Life (and Its Advocates) Passing Before Our Eyes

What Will Cure Contagious Blindness?

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By Dr. Rebecca Oas

WASHINGTON, D.C., FEB. 1, 2012 ( On Monday, Jan. 23, about 400,000 people marched in defense of the unborn in the United States capital. Despite the cold January weather and persistent rain, people from all over the country, as well as many international visitors, joined in the annual demonstration marking the anniversary of the Supreme Court decision that legalized abortion in the United States 39 years ago.

Those not purposely following the event, however, could well be forgiven for missing it entirely — in what has become a ritual counterpart to the march itself, the mainstream news media, both local and national, paid little attention. 

Coverage of the march in the local newspaper, The Washington Post, has received criticism for its failure to present a complete image of the event. An editorial published in the Post on Friday the 27th criticized the photography in particular, noting that there was not a single wide shot of the march that might have given an indication of its scale, as well as the extent of coverage granted to the comparatively small number of counter-protesters.[1] According to the editorial, the Post does not estimate crowd size at such events, although a report regarding the national Occupy movement’s «Occupy Congress» march on the 17th apparently ignored this policy when it ventured to guess that the event drew 1,000 to 1,500 people — less than a hundred times fewer demonstrators than those estimated to have attended the March for Life.[3] The title of the Post article in Tuesday’s edition referenced «thousands of youths» being in attendance, which, while technically accurate, seems quite myopic for a news agency which claims to strive for unbiased reporting.[4] </p>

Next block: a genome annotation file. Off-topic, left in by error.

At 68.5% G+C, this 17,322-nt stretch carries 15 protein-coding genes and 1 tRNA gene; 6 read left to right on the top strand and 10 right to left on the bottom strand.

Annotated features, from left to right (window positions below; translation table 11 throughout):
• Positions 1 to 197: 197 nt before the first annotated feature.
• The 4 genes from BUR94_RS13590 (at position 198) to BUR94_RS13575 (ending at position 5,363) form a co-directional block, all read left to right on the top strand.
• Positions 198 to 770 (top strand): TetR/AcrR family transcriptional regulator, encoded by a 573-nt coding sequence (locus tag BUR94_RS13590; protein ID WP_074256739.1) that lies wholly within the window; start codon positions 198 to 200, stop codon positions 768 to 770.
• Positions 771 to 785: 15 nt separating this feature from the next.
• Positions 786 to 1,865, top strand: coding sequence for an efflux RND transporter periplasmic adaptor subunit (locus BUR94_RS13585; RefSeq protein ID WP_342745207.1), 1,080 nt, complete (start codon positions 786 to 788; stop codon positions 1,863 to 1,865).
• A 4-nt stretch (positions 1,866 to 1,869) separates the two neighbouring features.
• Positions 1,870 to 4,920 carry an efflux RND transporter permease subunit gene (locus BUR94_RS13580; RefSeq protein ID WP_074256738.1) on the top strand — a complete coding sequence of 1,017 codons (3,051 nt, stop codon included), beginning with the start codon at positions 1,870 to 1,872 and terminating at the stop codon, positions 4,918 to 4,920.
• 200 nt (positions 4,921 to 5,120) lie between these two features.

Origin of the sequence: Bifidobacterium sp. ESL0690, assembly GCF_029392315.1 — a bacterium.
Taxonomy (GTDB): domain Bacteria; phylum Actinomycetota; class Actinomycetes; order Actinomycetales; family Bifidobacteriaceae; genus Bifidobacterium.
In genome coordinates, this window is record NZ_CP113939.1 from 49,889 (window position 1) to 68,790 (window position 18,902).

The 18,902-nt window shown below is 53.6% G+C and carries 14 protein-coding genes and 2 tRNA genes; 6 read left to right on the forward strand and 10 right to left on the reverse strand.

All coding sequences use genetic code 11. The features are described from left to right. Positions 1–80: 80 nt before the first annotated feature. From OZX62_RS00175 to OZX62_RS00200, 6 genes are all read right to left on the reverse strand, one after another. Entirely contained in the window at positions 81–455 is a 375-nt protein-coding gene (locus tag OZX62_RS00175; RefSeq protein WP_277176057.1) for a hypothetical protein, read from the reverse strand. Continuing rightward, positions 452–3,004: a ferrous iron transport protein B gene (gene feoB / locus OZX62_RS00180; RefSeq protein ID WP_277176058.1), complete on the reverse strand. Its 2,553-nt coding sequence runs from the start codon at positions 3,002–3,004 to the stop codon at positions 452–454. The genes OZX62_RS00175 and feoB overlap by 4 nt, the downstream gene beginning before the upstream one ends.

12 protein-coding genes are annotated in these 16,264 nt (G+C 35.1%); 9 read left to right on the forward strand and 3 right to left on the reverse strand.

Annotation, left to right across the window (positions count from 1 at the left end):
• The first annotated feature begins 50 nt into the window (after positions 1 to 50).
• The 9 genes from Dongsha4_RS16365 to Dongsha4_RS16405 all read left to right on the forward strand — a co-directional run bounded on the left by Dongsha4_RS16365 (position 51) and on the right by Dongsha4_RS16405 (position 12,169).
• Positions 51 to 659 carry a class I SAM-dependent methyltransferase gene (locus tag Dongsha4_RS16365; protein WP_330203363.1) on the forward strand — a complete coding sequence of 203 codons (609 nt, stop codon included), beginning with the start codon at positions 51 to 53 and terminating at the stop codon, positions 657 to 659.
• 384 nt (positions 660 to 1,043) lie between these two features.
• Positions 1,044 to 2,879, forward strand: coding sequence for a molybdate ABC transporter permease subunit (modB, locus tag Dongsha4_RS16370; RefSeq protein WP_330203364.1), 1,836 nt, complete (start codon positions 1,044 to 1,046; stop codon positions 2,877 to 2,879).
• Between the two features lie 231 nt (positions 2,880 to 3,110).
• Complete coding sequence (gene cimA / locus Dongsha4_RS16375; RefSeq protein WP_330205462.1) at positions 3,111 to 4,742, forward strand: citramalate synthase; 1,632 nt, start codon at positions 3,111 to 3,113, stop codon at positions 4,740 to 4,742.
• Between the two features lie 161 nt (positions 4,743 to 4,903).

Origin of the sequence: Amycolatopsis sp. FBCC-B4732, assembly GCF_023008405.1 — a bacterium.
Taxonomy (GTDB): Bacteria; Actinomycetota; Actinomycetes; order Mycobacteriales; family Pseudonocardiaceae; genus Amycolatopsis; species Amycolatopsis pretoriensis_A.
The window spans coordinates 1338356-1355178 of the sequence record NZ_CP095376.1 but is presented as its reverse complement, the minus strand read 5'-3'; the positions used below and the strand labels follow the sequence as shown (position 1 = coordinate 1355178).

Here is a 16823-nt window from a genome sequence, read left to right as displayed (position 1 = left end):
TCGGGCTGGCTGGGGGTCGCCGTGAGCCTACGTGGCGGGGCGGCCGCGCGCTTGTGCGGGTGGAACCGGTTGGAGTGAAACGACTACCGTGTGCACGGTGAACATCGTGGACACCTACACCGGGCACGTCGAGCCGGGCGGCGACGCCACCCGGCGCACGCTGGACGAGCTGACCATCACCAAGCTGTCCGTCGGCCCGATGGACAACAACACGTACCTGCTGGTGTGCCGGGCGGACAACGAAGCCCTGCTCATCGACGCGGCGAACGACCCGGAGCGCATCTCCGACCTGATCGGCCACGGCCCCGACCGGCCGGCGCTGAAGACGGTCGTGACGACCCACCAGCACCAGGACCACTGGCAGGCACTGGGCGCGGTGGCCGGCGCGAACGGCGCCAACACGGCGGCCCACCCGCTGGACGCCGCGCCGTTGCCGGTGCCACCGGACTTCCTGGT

One can detect the note of frustration in a quote from the Post’s director of photography, Michel du Cille: «We can never please this crowd. We try for fairness to show both sides.»[1] The problem with this approach is that a news photographer’s primary function is to present an event as it happened, without concealing or over-emphasizing its attributes. Reporting on the March for Life is not the same as reporting on the abortion issue as a whole. While this is obviously not a reflection of nationwide demographics, at the March for Life, the pro-lifers were (to borrow the Occupy movement’s terminology) the 99%, and it would not be unfair or unbalanced to report that fact.

While it might be tempting to take a harsh view of those who can witness 400,000 people marching by and see a nearly-empty street, we cannot forget that many in this country and around the world have looked upon images of unborn children in the womb, or the horrifying images of those aborted, and seen mere pieces of tissue. Unlike ordinary forms of blindness, this one is contagious, and is being intentionally spread by pro-abortion organizations who would work to stop mothers from being shown ultrasound images of their children as a component of pregnancy counseling.